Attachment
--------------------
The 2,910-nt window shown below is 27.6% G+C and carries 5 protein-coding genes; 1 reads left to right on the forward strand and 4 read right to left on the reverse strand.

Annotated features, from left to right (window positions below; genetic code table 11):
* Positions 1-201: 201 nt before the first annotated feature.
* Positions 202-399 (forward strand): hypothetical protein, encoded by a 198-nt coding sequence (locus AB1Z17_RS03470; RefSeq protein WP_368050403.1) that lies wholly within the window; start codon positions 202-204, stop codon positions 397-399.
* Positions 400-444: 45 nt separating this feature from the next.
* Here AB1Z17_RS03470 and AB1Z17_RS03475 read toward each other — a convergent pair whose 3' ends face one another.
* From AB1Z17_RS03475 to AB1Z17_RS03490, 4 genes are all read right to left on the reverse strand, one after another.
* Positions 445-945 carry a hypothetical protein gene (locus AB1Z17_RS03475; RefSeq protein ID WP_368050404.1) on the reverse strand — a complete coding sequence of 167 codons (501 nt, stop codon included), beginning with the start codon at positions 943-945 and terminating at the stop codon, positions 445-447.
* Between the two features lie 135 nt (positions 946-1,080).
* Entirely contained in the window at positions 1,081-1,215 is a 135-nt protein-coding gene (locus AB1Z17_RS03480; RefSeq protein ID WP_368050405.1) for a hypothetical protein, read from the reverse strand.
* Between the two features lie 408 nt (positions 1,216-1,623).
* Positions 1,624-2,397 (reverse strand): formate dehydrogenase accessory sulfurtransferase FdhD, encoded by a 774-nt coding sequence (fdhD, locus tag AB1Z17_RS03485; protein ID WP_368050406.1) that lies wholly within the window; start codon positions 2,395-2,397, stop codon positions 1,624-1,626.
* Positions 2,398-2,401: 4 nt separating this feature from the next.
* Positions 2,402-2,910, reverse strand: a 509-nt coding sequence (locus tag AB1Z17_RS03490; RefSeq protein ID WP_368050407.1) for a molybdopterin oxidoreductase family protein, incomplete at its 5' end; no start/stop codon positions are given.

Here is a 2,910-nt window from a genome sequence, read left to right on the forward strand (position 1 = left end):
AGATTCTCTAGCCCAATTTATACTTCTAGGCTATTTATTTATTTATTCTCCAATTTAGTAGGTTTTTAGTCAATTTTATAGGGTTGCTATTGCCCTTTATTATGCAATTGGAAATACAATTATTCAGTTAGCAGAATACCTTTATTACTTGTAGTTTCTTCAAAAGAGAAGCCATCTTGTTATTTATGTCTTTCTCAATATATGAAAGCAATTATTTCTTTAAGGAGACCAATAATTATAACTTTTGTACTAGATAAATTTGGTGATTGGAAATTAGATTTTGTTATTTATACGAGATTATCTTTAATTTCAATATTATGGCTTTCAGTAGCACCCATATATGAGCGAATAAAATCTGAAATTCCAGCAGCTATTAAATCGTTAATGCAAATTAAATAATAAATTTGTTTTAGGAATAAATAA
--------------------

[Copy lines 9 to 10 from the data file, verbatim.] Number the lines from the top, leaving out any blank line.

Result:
* Between the two features lie 135 nt (positions 946-1,080).
* Entirely contained in the window at positions 1,081-1,215 is a 135-nt protein-coding gene (locus AB1Z17_RS03480; RefSeq protein ID WP_368050405.1) for a hypothetical protein, read from the reverse strand.